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Factors affecting capital program performance audit findings

Nalewaik, Alexia Ann 2012, Factors affecting capital program performance audit findings, Ph.D. in Strategy, Programme & Project Management thesis, Skema Business School.

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Title Factors affecting capital program performance audit findings
Author Nalewaik, Alexia Ann
Institution Skema Business School
Degree type Research doctorate
Degree name Ph.D. in Strategy, Programme & Project Management
Thesis advisor Turner, Rodney
Mueller, Ralf
Bedillet, Christophe
Ruiz, Philippe
Date submitted 2012-08
Keyword(s) accountability
audit, construction
governance
risk management
assurance
Summary Complex capital programs require specialized management techniques, in order to address the volatility, cost overruns, significant delays in completion, and failures with which such programs are typically associated. The need is greater than ever for careful oversight, especially for programs that expend public monies.

Audit is commonly a statutory or governance requirement on such programs, but traditional performance audit techniques and standards may be insufficient for certain types of programs and industries, providing a mere illusion of oversight adequacy instead of the assurance that is needed. In order to most appropriately define the performance audit scope, phrase the solicitation for services, select the audit team, and provide support to the auditors during the engagement, public and private sector entity auditees need to understand the factors that impact performance audit results and effectiveness. The question becomes one of how performance audit can be improved, and stakeholders satisfied regarding program achievements, accountability for resource use, transparency in operations, and risk management.

The author considered program complexity, governance, project controls, the history and evolution of the audit function, stakeholder expectations, assurance, and obstacles to audit, and used this information in conjunction with data from a large sample of 775 audit reports from complex construction programs, to derive questions and conclusions about performance audit results and effectiveness, and comparisons to expenditure audit results. The ultimate goal was to define key components in the execution of performance audits, based on theconclusions of the analysis, in order to improve performance audit findings and thus their applicability and usefulness.

While this study focused on program performance audit, it was also related to the field of program management. Although the data population was concentrated in the area of construction programs, conclusions from this research may also be applied to other complex, multifaceted or phased activities such as projects and programs in other industries (manufacturing, information technology), and also pursuits such as major event planning, company launch, mergers, and large program implementations or rollouts.

The research results clearly demonstrated that different types of findings were generated by different audit scopes. The author observed that typical audit findings focused on routine procedural, accounting, and controls errors. On average, contract expenditure audits questioned only 2.65% of expenditures, and performance audits of large complex programs questioned only 0.03% of expenditures. The majority (72.56%) of the performance audits in the sample yielded no findings or questioned costs.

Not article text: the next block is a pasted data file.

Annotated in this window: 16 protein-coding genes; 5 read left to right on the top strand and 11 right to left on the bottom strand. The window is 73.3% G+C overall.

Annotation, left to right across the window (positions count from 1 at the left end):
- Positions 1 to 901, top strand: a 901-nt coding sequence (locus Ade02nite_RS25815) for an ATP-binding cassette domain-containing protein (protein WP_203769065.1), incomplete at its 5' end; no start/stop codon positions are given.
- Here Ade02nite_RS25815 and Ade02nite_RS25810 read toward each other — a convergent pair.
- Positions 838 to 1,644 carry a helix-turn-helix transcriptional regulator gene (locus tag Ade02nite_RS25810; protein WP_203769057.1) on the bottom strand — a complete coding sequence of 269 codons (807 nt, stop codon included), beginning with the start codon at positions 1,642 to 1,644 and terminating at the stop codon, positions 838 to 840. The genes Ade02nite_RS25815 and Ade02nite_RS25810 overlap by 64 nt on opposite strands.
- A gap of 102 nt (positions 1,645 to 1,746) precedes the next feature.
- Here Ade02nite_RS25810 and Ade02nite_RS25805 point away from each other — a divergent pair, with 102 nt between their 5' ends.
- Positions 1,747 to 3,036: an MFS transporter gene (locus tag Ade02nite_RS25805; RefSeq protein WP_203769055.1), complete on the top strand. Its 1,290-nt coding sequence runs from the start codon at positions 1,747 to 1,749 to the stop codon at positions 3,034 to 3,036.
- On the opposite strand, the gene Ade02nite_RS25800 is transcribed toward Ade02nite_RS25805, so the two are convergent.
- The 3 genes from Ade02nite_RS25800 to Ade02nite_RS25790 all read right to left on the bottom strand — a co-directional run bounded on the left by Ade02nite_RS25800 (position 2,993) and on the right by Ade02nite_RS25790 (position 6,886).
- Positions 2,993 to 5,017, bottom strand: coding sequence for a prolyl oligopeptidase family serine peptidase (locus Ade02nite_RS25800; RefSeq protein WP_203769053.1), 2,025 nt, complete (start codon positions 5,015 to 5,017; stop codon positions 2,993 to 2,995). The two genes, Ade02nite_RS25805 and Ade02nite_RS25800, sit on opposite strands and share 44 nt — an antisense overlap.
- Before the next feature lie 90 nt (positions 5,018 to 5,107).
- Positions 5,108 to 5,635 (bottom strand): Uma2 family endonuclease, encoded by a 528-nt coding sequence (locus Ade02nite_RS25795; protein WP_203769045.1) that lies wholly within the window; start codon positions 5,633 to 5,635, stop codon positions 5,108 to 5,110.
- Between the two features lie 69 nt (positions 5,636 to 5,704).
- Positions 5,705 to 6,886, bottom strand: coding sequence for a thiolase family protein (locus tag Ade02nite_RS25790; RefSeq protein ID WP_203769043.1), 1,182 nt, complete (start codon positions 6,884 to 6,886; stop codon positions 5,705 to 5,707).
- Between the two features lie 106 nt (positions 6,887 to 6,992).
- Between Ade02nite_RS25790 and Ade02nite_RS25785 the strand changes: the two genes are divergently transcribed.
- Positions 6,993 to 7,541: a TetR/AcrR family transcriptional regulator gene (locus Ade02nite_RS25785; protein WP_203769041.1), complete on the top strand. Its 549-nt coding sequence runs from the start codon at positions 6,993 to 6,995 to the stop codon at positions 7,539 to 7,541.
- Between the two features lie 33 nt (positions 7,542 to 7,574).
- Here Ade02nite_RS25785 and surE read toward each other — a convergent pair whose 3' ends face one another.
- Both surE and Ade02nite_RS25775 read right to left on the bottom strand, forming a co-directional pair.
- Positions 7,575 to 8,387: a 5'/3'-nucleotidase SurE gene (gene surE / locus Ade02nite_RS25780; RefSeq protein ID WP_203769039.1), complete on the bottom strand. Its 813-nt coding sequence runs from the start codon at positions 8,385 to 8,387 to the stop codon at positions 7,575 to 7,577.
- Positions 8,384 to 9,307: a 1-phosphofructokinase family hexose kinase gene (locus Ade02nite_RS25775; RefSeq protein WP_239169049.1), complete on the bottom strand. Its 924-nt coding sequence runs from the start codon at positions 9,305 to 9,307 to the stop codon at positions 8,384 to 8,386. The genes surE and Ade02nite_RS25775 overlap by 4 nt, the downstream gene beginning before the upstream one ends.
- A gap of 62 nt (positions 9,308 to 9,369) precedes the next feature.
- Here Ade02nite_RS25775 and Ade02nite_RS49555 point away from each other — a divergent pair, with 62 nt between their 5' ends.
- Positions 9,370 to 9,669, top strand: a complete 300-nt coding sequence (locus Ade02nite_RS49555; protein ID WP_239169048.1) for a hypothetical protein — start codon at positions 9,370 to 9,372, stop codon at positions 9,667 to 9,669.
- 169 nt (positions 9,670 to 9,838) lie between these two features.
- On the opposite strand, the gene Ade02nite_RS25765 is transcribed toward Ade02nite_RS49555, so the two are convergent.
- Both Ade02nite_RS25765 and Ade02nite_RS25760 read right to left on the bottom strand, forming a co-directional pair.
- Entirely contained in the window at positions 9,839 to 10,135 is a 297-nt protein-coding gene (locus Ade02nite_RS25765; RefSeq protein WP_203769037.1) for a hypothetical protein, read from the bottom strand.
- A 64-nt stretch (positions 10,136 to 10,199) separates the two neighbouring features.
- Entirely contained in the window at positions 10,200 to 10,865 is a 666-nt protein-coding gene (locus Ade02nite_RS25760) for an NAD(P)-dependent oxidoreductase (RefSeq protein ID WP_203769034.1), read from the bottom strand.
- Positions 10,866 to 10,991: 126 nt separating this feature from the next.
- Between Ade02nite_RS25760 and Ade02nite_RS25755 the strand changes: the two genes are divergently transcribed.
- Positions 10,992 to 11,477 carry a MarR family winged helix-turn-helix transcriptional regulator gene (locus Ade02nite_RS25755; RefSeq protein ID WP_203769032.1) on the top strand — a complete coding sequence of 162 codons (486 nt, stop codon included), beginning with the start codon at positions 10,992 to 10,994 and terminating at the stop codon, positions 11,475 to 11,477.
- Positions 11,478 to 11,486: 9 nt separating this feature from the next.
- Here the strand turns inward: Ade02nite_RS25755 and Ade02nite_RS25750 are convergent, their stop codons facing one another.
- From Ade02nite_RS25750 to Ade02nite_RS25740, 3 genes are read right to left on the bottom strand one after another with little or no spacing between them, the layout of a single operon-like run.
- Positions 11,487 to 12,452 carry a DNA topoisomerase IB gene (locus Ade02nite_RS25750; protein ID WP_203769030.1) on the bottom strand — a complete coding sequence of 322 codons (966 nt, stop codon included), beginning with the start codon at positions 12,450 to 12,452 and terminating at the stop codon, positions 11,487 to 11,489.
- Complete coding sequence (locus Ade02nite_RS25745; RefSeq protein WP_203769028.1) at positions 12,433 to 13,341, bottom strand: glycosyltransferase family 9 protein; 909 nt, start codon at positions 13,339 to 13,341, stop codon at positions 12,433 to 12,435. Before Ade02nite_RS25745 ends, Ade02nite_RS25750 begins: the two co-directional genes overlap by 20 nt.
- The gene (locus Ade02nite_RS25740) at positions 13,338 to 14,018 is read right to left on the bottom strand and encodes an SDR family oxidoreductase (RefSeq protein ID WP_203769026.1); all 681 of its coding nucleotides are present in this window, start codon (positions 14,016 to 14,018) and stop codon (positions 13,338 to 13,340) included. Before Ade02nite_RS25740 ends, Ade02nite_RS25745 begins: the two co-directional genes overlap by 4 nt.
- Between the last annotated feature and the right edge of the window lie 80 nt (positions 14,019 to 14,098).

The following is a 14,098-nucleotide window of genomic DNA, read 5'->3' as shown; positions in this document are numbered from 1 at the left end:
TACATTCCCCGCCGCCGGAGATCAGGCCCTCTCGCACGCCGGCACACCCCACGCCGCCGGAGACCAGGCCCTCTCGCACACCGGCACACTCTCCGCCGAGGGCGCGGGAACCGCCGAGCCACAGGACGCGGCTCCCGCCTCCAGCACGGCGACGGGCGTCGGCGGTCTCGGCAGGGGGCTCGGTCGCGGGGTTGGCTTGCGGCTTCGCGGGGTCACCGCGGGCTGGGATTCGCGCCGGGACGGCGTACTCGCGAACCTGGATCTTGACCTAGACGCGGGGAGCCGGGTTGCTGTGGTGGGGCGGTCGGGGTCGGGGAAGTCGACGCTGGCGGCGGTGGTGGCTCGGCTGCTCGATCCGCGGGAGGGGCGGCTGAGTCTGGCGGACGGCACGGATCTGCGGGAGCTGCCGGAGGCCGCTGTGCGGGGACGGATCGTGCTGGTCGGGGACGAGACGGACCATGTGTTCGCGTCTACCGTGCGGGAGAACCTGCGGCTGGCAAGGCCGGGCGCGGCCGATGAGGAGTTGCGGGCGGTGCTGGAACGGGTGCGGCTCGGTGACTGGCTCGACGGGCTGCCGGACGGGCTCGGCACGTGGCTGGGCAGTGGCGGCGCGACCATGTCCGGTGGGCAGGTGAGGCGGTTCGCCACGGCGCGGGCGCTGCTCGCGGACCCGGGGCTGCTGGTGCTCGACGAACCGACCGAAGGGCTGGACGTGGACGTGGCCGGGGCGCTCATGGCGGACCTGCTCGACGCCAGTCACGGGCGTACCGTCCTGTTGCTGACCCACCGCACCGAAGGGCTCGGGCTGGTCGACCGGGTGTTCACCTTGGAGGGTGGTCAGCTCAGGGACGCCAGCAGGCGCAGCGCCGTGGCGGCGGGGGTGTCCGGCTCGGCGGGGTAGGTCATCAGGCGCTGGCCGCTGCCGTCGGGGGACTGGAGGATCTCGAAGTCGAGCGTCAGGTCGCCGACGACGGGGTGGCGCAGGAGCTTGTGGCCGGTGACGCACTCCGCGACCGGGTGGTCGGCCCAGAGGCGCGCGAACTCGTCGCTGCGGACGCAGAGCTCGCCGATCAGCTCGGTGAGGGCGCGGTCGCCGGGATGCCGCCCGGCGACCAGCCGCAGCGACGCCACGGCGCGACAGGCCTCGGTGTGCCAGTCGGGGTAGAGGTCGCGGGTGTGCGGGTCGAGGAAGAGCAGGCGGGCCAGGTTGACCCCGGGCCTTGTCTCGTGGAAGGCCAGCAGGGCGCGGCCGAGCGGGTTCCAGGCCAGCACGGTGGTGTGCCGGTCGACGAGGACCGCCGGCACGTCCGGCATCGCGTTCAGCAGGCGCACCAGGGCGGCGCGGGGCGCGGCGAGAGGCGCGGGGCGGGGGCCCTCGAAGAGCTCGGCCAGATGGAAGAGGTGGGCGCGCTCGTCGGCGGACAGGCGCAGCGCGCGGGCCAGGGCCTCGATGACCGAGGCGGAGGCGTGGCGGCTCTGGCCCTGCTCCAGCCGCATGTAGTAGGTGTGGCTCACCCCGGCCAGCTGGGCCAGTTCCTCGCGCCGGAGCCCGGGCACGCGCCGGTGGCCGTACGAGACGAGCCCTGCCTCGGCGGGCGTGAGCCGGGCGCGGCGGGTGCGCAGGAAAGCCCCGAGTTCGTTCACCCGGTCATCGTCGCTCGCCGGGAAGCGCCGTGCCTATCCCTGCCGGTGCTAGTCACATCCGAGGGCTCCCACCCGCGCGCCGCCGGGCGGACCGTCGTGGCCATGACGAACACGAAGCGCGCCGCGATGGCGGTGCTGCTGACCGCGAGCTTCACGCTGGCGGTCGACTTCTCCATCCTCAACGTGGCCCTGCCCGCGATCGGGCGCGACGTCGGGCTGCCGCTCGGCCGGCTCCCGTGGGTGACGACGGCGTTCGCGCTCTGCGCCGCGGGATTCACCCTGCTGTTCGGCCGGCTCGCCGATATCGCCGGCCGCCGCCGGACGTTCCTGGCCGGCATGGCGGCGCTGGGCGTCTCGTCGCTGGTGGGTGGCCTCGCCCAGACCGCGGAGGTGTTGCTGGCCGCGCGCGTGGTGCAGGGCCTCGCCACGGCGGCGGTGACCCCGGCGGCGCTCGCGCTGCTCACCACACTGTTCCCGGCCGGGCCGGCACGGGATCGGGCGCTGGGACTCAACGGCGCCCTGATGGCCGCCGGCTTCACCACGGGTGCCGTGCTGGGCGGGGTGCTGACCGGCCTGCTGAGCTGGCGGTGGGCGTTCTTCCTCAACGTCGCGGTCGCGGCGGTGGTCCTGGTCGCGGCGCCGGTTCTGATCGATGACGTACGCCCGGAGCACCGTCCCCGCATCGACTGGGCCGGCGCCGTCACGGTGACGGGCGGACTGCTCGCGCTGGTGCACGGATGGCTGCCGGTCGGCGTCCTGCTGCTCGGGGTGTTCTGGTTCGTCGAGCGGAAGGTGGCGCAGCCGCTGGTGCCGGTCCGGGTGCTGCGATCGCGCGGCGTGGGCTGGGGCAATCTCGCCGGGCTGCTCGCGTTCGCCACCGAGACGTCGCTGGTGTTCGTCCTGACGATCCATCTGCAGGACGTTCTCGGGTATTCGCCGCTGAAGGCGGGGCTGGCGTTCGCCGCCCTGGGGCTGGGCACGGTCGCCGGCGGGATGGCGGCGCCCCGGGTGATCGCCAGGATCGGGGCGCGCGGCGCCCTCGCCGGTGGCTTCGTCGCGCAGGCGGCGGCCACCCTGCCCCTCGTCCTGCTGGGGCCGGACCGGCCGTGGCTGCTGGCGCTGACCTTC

There were significant positive correlations between: the number of expenditures tested and the number of qualitative findings, inclusion of construction experts on the audit team and the percentage of expenditures questioned, inclusion of construction experts on the audit team and the number of qualitative findings, broader audit scope and the percentage of expenditures questioned, and broader audit scope and the number of qualitative findings. Of these, auditor expertise and audit scope were the driving factors.

There were significant negative correlations between the application of agreed-upon procedures and the percentage of expenditures questioned, and the application of agreed upon-procedures and the number of qualitative findings. It was determined that the significant negative correlation between the application of audit standards and the number of qualitative findings was due to other factors, such as the application of agreed-upon procedures and the lack of construction experts on the audit team.

Other findings, resulting from review of the data, were unrelated to the research questions yet of considerable importance to industry. An extremely high percentage (81%) of the “performance audits” instead applied a very limited set of agreed-upon-procedures (AUP) in the engagement, According to the American Institute of Certified Public Accountants (CPAs), AUP engagements could not be classified as audits. Thus, it was inappropriate for the accounting firms to apply AUP engagements in lieu of a performance audit, and it was especially egregious for them to state in their report that the engagements were conducted in accordance with audit standards, as AUP engagements and the specific audit standards were by their very nature mutually exclusive.
Language eng
Field of Research 129999 Built Environment and Design not elsewhere classified
Socio Economic Objective 970112 Expanding Knowledge in Built Environment and Design
Copyright notice ┬ęThe author
Persistent URL http://hdl.handle.net/10536/DRO/DU:30049767

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Created: Fri, 07 Dec 2012, 14:18:29 EST by Leanne Swaneveld

Every reasonable effort has been made to ensure that permission has been obtained for items included in DRO. If you believe that your rights have been infringed by this repository, please contact drosupport@deakin.edu.au.